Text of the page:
My 4-year-old son was born with a large birthmark. It’s called a Congenital Nevus, and covers about half of his neck. It’s deep brown, raised, and prone to chafing. And unless he elects to have surgery when he gets older, it’s going to be part of him for life.
As soon as my son was old enough to understand, he knew that his birthmark made him different. But children are curious by nature, after all, and it wasn’t long before he started getting questions about it from other kids on the playground or at school. Generally, the comments haven’t been cruel; but not all — like the time he was asked if it was “dirt” or “poop.” I helped him work through it, and he seems to be pretty unscathed from the experience, but still: those questions stung.
I know that this is an issue that he will have to deal with his whole life, and what I am trying to do in his early years is to give him the confidence necessary to process his difference in a healthy and affirming way. I often tell him that his birthmark is beautiful because he’s beautiful, and it’s a part of him.
All of this is why I was so excited to stumble upon a video ad for Gap’s new Beauty and the Beast-inspired clothing line, featuring a young girl with a skin difference. Eleven-year-old April, who has a skin disorder called Vitiligo, is a model for the new “Fearless Beauty” campaign, launched by Gap in partnership with Disney.
On its website, Gap describes the campaign as a celebration of “strength and bravery.” And that strength and bravery is exactly what April exudes in the the video she’s featured in. Vitiligo is described by the Mayo Clinic as “a disease that causes the loss of skin color in blotches.” April’s skin is clearly impacted by the disease, but April herself seems unfettered by it, and comes across with amazing confidence and charm.
“I’ve taken 4.3 million selfies,” the smiling young woman says in the video, “I feel like when you have confidence, you’re not scared,” she says, adding, “So … confidence is courage.” April’s hip dance moves and her winning smile are contagious, truly.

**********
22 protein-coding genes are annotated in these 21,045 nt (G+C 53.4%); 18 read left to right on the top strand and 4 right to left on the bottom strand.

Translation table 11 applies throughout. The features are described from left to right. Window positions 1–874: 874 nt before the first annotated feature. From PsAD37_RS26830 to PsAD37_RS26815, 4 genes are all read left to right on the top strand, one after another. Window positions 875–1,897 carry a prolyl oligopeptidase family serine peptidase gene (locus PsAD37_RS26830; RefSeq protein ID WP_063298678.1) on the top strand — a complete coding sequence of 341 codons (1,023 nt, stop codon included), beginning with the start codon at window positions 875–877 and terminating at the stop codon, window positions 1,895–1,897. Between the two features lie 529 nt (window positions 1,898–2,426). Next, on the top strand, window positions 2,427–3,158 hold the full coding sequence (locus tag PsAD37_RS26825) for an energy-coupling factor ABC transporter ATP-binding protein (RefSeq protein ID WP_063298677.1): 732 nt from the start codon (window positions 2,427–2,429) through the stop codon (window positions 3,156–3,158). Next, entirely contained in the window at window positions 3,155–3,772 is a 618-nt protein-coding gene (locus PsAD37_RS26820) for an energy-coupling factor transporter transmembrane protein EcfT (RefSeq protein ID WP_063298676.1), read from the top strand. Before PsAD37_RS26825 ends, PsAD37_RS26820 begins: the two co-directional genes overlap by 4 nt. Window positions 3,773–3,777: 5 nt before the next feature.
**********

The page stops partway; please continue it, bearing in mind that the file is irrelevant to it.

The video, which was originally shared on Gap’s Facebook page February 4, is (unsurprisingly) getting an amazing reaction, with parents just like me overjoyed to see a child with this kind of difference featured in a mainstream clothing advertisement. Parents are responding by sharing photos of their own children with birthmarks and other birth defects (and Gap has responded to commenters encouraging them to look out for the next casting call!). Other comments have been from people who suffer from Vitiligo themselves, and have thanked April for her strength, beauty, and the way she is helping to normalize the condition for everyone else.
I definitely got a little teary-eyed myself, just watching the video and looking at all the comments. A few weeks ago, my son — who loves to dance around the house and act out portions of TV shows he’s watched — told me he wants to be on TV too, someday. I didn’t tell him, of course, but my first thought was that his birthmark might prevent him from having a job like that.
Maybe by the time he grows up, though, differences like his won’t be potential roadblocks or targets of ridicule. Maybe his difference will be celebrated, and people who have differences like his will be featured more prominently on TV and in the media.
Whatever happens, small steps forward like this one — even if it’s just a 60-second Facebook ad — give me hope for my son, and for the millions of children who were born with beautiful imperfections like his. And for that, I’m grateful.